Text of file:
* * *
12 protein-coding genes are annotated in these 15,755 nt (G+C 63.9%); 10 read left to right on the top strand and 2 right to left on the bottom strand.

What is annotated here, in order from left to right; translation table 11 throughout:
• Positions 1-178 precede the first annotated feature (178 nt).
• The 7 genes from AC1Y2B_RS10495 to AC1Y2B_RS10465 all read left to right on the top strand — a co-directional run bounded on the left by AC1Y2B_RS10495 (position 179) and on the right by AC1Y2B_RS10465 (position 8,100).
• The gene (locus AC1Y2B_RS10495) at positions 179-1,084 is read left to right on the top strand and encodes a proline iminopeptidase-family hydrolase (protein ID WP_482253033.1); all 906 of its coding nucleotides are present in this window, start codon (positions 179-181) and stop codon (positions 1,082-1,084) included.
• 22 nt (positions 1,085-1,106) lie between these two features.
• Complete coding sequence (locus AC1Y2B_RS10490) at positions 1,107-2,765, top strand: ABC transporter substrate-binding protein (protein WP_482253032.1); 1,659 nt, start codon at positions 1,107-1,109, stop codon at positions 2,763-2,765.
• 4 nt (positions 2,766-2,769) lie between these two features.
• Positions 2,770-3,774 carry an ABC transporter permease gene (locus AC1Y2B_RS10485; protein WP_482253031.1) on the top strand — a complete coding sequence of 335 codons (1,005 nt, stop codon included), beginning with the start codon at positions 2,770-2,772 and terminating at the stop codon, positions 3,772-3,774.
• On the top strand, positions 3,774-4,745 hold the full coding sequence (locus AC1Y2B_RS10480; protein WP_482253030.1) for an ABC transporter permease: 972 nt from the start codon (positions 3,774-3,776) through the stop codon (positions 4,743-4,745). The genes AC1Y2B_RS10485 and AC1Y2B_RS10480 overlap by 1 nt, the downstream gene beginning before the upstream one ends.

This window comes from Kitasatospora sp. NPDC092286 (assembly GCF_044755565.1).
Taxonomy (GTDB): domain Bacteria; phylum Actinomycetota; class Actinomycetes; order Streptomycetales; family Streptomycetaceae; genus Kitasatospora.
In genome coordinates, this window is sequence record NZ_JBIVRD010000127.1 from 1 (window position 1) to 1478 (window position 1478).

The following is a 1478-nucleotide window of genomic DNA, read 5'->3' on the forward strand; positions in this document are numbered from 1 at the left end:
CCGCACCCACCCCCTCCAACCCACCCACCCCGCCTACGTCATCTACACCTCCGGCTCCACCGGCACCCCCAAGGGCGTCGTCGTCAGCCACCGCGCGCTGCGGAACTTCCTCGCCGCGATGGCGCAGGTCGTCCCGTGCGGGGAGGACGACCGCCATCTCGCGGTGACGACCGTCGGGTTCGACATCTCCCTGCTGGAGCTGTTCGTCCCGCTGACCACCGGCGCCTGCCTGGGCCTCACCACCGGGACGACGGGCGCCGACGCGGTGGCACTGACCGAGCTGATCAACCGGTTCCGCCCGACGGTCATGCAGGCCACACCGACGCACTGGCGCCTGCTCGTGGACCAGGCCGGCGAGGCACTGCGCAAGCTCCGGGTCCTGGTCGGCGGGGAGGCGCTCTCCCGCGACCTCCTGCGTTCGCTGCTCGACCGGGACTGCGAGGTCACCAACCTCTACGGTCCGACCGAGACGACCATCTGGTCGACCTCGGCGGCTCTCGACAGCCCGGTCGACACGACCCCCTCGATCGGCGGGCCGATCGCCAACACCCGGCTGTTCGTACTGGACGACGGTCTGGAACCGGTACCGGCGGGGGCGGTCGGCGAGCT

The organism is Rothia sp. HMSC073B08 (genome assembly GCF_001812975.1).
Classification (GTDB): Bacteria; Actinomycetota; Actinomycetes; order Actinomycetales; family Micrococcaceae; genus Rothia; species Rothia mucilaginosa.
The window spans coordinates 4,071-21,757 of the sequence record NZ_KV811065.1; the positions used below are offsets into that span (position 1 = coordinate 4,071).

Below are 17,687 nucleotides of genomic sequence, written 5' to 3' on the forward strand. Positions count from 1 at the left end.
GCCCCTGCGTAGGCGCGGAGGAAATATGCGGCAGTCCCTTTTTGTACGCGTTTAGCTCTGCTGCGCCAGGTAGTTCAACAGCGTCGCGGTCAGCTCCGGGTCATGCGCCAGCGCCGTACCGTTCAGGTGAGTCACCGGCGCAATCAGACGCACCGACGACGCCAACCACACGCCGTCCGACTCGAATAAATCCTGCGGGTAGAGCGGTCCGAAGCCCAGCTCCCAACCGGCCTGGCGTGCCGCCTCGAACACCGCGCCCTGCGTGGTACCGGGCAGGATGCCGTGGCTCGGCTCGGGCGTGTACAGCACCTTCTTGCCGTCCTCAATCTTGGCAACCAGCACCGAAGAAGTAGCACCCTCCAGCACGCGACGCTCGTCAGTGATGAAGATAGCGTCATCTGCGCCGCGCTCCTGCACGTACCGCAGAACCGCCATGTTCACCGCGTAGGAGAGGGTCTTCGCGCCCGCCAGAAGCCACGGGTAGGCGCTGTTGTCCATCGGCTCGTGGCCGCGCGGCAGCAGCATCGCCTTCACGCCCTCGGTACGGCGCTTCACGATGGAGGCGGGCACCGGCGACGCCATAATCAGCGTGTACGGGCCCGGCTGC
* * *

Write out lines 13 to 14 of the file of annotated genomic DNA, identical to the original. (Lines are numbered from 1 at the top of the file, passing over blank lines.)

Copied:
In genome coordinates, this window is sequence record NZ_JBIVRD010000127.1 from 1 (window position 1) to 1478 (window position 1478).

The following is a 1478-nucleotide window of genomic DNA, read 5'->3' on the forward strand; positions in this document are numbered from 1 at the left end: